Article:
Not long ago, The Wall Street Journal ran a damaging story about a personnel-consulting firm that had charged different clients for essentially the same report. The article included quotes from human resources executives who had paid for the agency’s recommendations, but didn’t mind the flimflam.
Not long ago, The Wall Street Journal ran a damaging story about a
personnel-consulting firm that had charged different clients for
essentially the same report. The article included quotes from human
resources executives who had paid for the agency’s recommendations, but
didn’t mind the flimflam.
If a PR outfit did something similar to your company, how would you
Asked another way: how much are willing to pay for PR research, analysis
In recent years, many PR plans have become remarkably predictable:
conjure up a perfect setting for a press conference; craft a standout
news kit and creative giveaways; film a VNR; and record an audio news
Now, while these steps are cartoons, variations do populate a number of
real integrated marketing PR plans aimed at the public, the media and
employees/stockholder. And often, these approaches are devised by
individuals who have not been in a newsroom in a long time, if ever.
Every year, businesses spend millions on questionable PR approaches for
- in the words of Jerry Seinfeld - ’re-gifted’ communications plans.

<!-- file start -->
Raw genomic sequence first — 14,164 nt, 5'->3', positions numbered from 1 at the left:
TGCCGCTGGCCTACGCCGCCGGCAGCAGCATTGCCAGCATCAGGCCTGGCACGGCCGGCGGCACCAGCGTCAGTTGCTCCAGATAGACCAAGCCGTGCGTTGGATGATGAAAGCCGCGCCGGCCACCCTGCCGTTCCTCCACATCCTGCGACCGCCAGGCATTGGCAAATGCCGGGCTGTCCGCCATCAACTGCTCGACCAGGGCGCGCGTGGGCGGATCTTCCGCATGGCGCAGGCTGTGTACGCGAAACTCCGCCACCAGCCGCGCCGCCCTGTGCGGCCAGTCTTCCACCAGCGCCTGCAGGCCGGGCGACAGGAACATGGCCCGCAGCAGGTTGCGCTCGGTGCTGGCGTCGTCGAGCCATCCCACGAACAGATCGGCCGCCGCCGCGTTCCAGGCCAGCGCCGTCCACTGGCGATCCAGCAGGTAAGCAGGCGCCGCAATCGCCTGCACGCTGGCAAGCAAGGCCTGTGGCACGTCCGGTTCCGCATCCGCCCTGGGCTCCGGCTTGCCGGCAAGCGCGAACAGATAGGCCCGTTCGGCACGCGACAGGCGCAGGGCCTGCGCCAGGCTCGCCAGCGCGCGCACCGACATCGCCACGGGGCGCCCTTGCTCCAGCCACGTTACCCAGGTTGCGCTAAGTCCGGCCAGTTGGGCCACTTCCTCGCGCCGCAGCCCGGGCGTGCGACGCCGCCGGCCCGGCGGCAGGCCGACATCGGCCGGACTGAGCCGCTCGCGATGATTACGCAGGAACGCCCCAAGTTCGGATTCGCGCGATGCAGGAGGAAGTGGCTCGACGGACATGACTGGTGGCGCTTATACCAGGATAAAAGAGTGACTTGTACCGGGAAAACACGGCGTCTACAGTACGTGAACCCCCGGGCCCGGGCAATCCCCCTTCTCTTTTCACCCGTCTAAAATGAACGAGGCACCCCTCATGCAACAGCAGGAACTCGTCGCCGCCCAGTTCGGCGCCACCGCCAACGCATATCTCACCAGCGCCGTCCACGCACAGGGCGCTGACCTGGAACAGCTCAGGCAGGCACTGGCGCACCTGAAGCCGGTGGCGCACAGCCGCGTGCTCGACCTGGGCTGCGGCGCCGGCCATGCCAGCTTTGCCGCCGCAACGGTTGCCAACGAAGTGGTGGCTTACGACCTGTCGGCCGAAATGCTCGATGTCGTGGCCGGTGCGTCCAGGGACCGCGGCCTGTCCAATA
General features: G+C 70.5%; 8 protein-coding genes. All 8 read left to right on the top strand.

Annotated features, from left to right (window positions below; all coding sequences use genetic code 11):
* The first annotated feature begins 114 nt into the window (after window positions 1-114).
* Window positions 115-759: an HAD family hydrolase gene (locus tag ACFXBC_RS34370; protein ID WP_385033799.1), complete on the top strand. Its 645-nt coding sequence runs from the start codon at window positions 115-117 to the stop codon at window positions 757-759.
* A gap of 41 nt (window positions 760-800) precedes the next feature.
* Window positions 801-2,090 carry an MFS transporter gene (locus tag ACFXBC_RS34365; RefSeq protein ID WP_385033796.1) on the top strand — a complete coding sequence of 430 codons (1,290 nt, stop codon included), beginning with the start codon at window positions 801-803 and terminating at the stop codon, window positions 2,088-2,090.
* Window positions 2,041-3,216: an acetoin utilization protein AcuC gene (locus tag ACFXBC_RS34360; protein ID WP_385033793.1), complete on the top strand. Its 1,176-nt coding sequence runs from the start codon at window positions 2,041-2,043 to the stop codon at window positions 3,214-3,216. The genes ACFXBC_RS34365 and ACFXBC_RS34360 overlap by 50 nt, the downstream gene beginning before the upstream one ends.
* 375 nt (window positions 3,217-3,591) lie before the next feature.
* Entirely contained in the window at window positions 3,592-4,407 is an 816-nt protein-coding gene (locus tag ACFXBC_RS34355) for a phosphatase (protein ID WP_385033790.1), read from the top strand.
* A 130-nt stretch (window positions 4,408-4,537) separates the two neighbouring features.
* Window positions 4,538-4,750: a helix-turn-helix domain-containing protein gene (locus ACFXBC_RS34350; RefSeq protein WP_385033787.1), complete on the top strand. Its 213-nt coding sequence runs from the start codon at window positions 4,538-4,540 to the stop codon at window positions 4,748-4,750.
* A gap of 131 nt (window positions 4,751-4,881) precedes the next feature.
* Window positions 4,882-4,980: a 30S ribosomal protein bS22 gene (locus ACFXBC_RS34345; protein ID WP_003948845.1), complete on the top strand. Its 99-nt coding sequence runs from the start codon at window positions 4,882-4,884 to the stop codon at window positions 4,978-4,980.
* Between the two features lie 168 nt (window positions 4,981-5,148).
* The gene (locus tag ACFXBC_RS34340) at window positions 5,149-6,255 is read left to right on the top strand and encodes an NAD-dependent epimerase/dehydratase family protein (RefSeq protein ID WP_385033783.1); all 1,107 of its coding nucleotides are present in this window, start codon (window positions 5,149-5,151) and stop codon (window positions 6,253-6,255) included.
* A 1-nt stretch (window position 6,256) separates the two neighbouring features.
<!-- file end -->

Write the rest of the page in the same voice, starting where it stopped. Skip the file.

As the next millennium approaches, here are some questions to ask before
you sign for an ’innovative’ PR campaign.
If you have a newsworthy announcement, do you need dancing bears just
because some insecure PR people say hoopla will help turn out
Do you really want to be in newspapers that are desperate for
pre-wrapped copy? And how desperate are you for ’readership’
When you’ve been told that a TV station has aired a VNR, have you ever
seen transcripts of the broadcast? With more that 12,000 US radio news
outlets, can you be satisfied that 600 rinky-dink stations agreed to
receive your ANR? Are you in public relations or client relations?
It has become apparent that too few people drill below the surface to
explore either proposed plans or past results. And too few PR folks have
first-hand knowledge of how a news desk operates. A Washington Post
veteran recently told me that PR people ’fancy themselves ’spin doctors’
or ’people persons,’ but many are out of touch with today’s news needs
and some seem self-deluded.’
Clearly, this is no time for PR organizations to be out of touch with
their audience - reporters. As the 20th century prepares to turn, it’s
time to scrutinize one-size-fits-all formulas and long-accepted
standards and measurements. The 21st century will be no time for
off-the-shelf PR analyses, classic publicity campaigns and same-old,
same-old strategy binders.
Or, for that matter, self-delusion.